Love means more than not doing harmful things. It means having an attitude of grace and mercy toward people that sees them as fully human and deserving of God’s love.

Fourth, love is a matter of action. Here is the flip side of what I was just talking about. I just said that the avoidance of harmful acts does not constitute love; the heart must be changed so that our motives and our attitudes toward others are positive and helpful. Real love, though, will issue in positive actions on behalf of others. John said,

We know love by this, that he laid down his life for us—and we ought to lay down our lives for one another. How does God’s love abide in anyone who has the world’s goods and sees a brother or sister in need and yet refuses help? Little children, let us love, not in word or speech, but in truth and action. (vv. 16-18)

Here is the essence of God’s love: Jesus laid down his life for us. That is how God showed his love for us. If we are saved by that love and if that love has been poured into our hearts, then we will lay down our lives for one another.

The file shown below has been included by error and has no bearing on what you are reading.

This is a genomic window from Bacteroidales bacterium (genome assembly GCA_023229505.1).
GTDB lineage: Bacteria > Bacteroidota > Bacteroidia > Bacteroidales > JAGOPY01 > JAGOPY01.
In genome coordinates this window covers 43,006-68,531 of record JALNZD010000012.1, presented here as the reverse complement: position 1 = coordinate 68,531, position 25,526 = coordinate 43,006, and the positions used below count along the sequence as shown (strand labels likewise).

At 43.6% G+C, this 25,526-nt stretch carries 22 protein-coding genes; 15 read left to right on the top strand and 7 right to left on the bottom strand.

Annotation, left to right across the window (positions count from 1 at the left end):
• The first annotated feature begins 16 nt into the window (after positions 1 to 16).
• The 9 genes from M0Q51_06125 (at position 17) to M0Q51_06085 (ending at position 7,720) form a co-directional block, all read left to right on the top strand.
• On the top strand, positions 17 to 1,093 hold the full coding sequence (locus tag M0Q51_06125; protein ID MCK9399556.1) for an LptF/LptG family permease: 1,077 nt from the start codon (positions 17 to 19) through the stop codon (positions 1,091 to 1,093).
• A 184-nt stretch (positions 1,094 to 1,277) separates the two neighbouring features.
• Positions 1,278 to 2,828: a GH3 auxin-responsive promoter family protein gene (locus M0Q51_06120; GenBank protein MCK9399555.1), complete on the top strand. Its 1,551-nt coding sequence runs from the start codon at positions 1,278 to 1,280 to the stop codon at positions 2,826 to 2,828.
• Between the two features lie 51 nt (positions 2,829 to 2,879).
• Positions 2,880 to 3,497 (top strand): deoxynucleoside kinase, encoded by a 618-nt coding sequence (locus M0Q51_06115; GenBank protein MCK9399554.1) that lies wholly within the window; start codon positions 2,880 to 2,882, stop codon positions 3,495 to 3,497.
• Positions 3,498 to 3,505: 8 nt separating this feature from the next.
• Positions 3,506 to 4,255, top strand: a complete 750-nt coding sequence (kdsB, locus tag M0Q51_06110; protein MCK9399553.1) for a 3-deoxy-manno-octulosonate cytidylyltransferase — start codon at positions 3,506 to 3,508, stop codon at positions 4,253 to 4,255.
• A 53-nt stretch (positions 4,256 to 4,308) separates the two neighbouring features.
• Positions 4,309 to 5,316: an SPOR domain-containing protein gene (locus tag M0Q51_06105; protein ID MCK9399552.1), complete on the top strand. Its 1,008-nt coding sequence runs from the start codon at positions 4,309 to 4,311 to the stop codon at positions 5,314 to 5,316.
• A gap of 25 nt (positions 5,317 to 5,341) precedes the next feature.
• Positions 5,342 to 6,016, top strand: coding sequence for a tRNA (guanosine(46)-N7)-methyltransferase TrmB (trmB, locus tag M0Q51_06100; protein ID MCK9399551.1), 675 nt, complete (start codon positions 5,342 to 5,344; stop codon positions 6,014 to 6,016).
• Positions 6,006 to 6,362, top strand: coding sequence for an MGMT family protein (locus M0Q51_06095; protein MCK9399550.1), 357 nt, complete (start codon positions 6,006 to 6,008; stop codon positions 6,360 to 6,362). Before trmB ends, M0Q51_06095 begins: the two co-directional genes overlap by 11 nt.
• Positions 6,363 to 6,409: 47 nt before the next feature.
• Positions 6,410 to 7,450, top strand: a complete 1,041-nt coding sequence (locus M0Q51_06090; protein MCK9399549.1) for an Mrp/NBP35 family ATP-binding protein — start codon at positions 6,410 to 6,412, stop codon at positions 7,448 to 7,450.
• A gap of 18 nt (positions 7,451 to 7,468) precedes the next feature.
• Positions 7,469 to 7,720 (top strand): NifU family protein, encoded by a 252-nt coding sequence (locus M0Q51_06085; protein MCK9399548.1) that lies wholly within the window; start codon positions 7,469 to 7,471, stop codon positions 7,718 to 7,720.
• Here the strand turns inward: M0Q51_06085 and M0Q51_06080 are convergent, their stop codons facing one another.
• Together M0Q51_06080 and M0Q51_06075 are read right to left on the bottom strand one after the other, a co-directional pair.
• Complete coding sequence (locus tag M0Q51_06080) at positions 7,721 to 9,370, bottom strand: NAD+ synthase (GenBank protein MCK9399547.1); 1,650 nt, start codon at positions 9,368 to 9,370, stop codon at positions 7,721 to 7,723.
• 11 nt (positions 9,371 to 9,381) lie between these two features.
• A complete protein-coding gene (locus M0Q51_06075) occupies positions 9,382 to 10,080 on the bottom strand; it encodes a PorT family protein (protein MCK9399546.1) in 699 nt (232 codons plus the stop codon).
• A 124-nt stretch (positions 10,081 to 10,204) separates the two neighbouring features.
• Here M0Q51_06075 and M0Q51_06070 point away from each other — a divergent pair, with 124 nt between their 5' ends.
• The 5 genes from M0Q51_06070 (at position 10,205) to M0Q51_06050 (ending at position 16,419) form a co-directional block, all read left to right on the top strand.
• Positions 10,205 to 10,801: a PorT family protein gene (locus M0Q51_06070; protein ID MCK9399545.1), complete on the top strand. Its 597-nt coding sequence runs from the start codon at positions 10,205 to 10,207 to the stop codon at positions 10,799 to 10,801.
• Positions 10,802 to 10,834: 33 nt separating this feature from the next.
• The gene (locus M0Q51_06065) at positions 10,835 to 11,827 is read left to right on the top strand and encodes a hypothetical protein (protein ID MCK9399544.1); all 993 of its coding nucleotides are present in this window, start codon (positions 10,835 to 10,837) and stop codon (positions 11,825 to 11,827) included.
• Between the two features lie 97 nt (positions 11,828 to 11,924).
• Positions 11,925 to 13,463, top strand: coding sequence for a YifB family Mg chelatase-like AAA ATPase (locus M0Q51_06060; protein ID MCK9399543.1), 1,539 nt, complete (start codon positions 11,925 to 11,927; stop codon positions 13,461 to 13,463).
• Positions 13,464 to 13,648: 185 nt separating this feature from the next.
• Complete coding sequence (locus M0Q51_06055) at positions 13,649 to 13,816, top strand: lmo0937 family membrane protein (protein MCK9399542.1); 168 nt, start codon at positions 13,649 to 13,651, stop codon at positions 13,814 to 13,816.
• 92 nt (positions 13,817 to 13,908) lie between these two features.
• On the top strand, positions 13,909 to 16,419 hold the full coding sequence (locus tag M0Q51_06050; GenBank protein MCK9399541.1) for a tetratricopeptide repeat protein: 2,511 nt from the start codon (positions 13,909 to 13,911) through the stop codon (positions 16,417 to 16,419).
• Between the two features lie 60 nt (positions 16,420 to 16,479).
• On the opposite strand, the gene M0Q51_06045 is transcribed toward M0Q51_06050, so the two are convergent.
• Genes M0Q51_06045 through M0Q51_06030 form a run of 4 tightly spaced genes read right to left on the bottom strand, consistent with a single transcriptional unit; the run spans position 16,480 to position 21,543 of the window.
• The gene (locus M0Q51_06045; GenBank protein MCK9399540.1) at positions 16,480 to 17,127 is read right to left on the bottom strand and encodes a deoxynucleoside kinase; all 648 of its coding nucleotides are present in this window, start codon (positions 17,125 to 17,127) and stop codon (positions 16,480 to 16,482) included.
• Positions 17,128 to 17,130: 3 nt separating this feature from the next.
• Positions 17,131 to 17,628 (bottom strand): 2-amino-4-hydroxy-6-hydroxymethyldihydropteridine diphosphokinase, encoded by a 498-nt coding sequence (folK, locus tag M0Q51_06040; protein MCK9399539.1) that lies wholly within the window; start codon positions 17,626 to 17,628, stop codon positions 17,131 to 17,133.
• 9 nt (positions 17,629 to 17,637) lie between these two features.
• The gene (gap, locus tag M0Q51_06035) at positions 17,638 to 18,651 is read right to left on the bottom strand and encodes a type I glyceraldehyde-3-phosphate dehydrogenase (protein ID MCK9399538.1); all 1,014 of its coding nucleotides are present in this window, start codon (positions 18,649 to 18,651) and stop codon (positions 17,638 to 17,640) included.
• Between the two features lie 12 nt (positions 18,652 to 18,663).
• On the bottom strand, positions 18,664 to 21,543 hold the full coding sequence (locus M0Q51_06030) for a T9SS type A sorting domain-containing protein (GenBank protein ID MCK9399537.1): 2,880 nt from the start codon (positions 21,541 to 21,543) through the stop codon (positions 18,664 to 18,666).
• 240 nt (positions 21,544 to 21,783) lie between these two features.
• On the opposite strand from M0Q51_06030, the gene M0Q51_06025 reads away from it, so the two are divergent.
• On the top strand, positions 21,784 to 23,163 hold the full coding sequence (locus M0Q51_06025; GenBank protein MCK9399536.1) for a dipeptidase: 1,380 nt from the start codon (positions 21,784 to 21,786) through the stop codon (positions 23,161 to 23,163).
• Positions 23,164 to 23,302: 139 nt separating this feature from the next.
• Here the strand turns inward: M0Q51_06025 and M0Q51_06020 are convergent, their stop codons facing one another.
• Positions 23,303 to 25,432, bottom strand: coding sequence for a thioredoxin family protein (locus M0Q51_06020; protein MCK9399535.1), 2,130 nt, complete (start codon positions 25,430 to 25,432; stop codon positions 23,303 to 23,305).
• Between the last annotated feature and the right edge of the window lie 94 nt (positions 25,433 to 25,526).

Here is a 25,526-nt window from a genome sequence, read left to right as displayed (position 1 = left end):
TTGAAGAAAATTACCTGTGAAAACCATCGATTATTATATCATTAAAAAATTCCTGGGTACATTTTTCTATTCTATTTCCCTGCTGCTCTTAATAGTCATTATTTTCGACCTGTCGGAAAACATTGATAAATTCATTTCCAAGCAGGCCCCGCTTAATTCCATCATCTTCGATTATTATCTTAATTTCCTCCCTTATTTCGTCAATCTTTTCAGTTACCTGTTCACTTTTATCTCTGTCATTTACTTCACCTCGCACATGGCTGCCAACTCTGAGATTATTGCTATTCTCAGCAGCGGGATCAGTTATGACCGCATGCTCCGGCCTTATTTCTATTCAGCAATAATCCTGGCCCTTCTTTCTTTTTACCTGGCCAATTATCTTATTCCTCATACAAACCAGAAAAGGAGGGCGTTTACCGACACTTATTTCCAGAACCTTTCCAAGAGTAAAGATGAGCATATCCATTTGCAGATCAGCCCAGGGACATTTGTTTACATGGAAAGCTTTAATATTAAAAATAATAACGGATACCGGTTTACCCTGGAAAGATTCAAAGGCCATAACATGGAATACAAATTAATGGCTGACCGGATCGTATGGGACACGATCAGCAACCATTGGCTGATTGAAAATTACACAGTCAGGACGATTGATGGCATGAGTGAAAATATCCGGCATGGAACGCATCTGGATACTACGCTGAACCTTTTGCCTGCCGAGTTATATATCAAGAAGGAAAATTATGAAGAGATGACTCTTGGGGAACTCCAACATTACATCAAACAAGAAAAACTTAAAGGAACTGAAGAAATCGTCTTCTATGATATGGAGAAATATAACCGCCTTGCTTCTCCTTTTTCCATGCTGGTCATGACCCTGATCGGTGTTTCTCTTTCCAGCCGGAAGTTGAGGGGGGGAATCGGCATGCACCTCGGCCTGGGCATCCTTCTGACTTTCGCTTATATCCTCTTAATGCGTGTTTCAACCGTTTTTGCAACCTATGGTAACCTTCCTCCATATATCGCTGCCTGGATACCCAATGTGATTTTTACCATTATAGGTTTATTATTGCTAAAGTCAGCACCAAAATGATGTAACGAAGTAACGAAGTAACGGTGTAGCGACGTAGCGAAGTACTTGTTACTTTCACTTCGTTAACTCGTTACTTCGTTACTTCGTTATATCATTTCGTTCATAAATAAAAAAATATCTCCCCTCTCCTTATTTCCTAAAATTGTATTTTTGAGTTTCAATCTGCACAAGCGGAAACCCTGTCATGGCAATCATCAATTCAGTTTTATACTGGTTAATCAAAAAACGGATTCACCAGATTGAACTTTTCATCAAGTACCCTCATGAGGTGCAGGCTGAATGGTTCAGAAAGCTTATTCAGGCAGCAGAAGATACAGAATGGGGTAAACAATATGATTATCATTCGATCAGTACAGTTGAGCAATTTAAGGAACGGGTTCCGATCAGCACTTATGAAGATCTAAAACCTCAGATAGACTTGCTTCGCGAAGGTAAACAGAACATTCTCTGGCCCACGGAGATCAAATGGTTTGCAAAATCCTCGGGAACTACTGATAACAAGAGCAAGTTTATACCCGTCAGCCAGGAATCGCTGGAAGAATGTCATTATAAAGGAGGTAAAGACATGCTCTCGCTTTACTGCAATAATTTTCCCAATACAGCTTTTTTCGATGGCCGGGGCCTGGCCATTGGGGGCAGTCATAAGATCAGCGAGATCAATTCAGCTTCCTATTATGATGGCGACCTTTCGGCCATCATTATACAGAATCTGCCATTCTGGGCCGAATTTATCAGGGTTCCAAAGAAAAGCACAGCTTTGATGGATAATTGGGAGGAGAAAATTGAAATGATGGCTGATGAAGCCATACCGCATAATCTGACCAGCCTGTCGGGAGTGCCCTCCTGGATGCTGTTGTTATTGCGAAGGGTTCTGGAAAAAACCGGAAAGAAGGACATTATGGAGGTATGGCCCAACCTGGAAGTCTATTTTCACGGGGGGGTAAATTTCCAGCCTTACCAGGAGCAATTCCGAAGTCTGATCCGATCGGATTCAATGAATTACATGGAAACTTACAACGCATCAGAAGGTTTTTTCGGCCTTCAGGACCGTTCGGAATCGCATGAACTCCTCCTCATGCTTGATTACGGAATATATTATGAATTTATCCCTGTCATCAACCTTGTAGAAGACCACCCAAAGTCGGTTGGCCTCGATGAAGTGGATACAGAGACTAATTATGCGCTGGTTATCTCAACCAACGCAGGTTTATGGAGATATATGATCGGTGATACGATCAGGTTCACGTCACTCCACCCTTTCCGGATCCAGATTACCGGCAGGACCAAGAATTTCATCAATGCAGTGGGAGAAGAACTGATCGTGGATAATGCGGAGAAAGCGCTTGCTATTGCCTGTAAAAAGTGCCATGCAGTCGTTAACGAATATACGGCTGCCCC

Chances are slim that we will have to literally do what Jesus did and give up our lives for one another. Therefore, it’s all too easy to say that we would do so. The real test is in our actions. Do we have hearts that are so filled with the self-giving, self-emptying love of Jesus Christ that it overflows in practical acts of kindness to our brothers and sisters? There is simply no way in heaven or on earth to reconcile the love of Christ with greedy and selfish actions. Loving hearts and loving actions show that the love of Christ is in our hearts.

Only the grace of God can put the love of God in your heart. Is it there? Such love shows itself in love acts on behalf of others. Are they there?